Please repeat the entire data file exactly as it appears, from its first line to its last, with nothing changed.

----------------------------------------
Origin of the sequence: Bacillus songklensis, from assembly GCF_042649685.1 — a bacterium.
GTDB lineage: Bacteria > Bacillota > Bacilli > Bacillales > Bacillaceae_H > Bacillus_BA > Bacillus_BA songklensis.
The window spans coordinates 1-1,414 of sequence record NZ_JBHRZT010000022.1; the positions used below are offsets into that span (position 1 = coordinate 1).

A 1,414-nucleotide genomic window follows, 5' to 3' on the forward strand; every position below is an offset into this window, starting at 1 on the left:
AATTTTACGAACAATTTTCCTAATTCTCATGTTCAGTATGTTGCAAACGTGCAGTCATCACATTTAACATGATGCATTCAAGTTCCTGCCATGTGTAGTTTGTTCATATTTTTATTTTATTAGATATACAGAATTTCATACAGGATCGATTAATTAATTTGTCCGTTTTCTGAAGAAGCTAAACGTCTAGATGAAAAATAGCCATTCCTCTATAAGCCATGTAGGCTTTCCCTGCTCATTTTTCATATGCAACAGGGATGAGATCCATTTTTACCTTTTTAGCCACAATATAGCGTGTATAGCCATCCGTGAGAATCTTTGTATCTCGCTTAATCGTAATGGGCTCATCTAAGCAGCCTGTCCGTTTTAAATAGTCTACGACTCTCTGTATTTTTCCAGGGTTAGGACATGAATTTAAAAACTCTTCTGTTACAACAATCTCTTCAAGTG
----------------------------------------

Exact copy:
Origin of the sequence: Bacillus songklensis, from assembly GCF_042649685.1 — a bacterium.
GTDB lineage: Bacteria > Bacillota > Bacilli > Bacillales > Bacillaceae_H > Bacillus_BA > Bacillus_BA songklensis.
The window spans coordinates 1-1,414 of sequence record NZ_JBHRZT010000022.1; the positions used below are offsets into that span (position 1 = coordinate 1).

A 1,414-nucleotide genomic window follows, 5' to 3' on the forward strand; every position below is an offset into this window, starting at 1 on the left:
AATTTTACGAACAATTTTCCTAATTCTCATGTTCAGTATGTTGCAAACGTGCAGTCATCACATTTAACATGATGCATTCAAGTTCCTGCCATGTGTAGTTTGTTCATATTTTTATTTTATTAGATATACAGAATTTCATACAGGATCGATTAATTAATTTGTCCGTTTTCTGAAGAAGCTAAACGTCTAGATGAAAAATAGCCATTCCTCTATAAGCCATGTAGGCTTTCCCTGCTCATTTTTCATATGCAACAGGGATGAGATCCATTTTTACCTTTTTAGCCACAATATAGCGTGTATAGCCATCCGTGAGAATCTTTGTATCTCGCTTAATCGTAATGGGCTCATCTAAGCAGCCTGTCCGTTTTAAATAGTCTACGACTCTCTGTATTTTTCCAGGGTTAGGACATGAATTTAAAAACTCTTCTGTTACAACAATCTCTTCAAGTG